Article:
A priest happened to be going down the same road, and when he saw the man, he passed by on the other side. (Luke 10:31 “The Good Samaritan”)
In July, as I was just about to enter the intersection with my car, a sight came into my view. In the middle of the intersection on the right, there was a car rolled over with its windshield and roof facing toward my car. The accident had just happened, and many people waiting for the green light were taking pictures on their mobile phones. The police had not yet arrived, and traffic also had not been controlled, but there was no sign of people in the car involved in the accident. It seemed that they had already evacuated somewhere. May cars were slowing down as they passed; and the car in front of me, as it was passing the vehicle involved in the accident, made a strange motion. It hit its brakes suddenly, and further slowed down its speed, and passed the car with its hazard lights on. Immediately afterwards, it seemed for a moment that it was going towards the shoulder of the road, but the car went back to the center of the road and drove off.
I was frightened by the inexplicable action of the car in front of me, and though feeling anxious, slowed down my car as I passed the car involved in the accident. As I got a glance at the accident vehicle, I was startled to find out the reason behind that inexplicable action. Only the two inflated airbags came into sight, but they were moving. “People are still inside!!” At that moment I thought, “I need to help them!” and stepped on my brakes. I slowed down my car for a couple of meters to pull my car aside. However, my thought had changed within these few seconds. “It will cause a major traffic congestion. There’s nothing I can do alone. The police will be here any minute, and they’ll safely rescue the people.” So, I got back to the center of the road lane and continued to drive. I told myself, “I have an interment ceremony to go to, and I can’t be late for it.”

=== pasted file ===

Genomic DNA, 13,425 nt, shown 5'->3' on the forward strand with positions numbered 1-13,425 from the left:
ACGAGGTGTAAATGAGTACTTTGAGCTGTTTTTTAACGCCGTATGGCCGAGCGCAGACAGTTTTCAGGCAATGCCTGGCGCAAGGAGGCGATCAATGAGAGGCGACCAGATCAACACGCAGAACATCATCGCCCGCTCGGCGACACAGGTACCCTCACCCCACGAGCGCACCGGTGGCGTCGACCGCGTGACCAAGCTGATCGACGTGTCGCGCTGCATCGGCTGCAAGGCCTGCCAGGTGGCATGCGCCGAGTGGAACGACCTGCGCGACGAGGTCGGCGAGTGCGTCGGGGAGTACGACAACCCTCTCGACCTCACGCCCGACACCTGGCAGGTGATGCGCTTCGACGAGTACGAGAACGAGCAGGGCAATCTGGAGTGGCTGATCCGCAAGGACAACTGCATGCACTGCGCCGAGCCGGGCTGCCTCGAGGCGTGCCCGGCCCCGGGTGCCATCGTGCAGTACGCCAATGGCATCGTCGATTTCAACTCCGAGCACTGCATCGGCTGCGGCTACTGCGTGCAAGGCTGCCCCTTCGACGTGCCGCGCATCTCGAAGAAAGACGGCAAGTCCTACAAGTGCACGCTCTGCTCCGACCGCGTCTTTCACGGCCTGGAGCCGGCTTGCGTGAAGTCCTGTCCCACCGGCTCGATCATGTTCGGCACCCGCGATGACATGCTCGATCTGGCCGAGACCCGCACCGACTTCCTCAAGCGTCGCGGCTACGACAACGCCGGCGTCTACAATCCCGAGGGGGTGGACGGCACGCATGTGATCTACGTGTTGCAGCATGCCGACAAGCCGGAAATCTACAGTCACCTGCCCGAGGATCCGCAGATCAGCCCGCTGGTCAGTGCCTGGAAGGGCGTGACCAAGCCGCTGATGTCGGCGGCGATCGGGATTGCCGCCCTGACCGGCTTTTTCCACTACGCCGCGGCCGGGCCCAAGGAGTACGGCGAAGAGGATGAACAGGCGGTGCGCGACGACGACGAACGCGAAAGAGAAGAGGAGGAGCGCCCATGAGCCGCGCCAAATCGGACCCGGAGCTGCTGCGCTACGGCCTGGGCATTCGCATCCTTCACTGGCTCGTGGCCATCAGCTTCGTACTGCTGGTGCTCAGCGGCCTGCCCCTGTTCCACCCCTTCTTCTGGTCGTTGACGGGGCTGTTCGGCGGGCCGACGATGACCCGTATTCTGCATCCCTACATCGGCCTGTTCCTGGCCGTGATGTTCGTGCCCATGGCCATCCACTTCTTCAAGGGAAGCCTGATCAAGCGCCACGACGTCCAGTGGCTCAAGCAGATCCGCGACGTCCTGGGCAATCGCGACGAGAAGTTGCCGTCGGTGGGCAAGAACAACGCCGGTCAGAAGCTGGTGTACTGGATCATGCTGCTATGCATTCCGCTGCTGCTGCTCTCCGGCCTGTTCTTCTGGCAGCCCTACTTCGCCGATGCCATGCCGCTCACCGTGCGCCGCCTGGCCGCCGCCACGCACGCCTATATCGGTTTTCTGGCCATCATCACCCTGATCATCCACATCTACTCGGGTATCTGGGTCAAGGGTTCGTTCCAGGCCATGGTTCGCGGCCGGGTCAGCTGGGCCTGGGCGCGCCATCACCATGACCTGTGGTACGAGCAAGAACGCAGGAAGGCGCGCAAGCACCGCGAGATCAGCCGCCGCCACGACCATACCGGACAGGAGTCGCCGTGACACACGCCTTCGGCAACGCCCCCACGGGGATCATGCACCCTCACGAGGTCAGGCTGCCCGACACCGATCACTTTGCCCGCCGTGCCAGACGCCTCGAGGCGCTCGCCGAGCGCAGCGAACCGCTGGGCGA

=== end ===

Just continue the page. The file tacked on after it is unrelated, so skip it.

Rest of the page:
In the parable of the “Good Samaritan,” it tells each one of us to “go and do likewise (*as the Good Samaritan).” (Luke 10:37, (*added by the writer)) However, the reality of us who are told to be good Samaritans, does not go as hoped. Rather, isn’t our reality the repetition of the passers-by such as the priests and the Levite passing by on the other side of the victims? I am a priest the same as the priest who had “passed by on the other side.” I thought as I looked at myself, “Did the priest and the Levite who had passed by on the other side regret just like myself? Did they convince themselves with excuses?”
“The important thing is not becoming a good Samaritan from scratch, but by regretting and repenting from the negatives as priests and Levites to be transformed into a good Samaritan. That is the incarnation of the Word rooted in our reality.” To be reborn from regret. Were the priest and the Levite, who had passed by on the other side of the road, able to change? Isn’t it the great hope for us as sinners to believe in that change?
Revd Joseph Daisuke Shimohara
Nagoya St. Matthew’s Church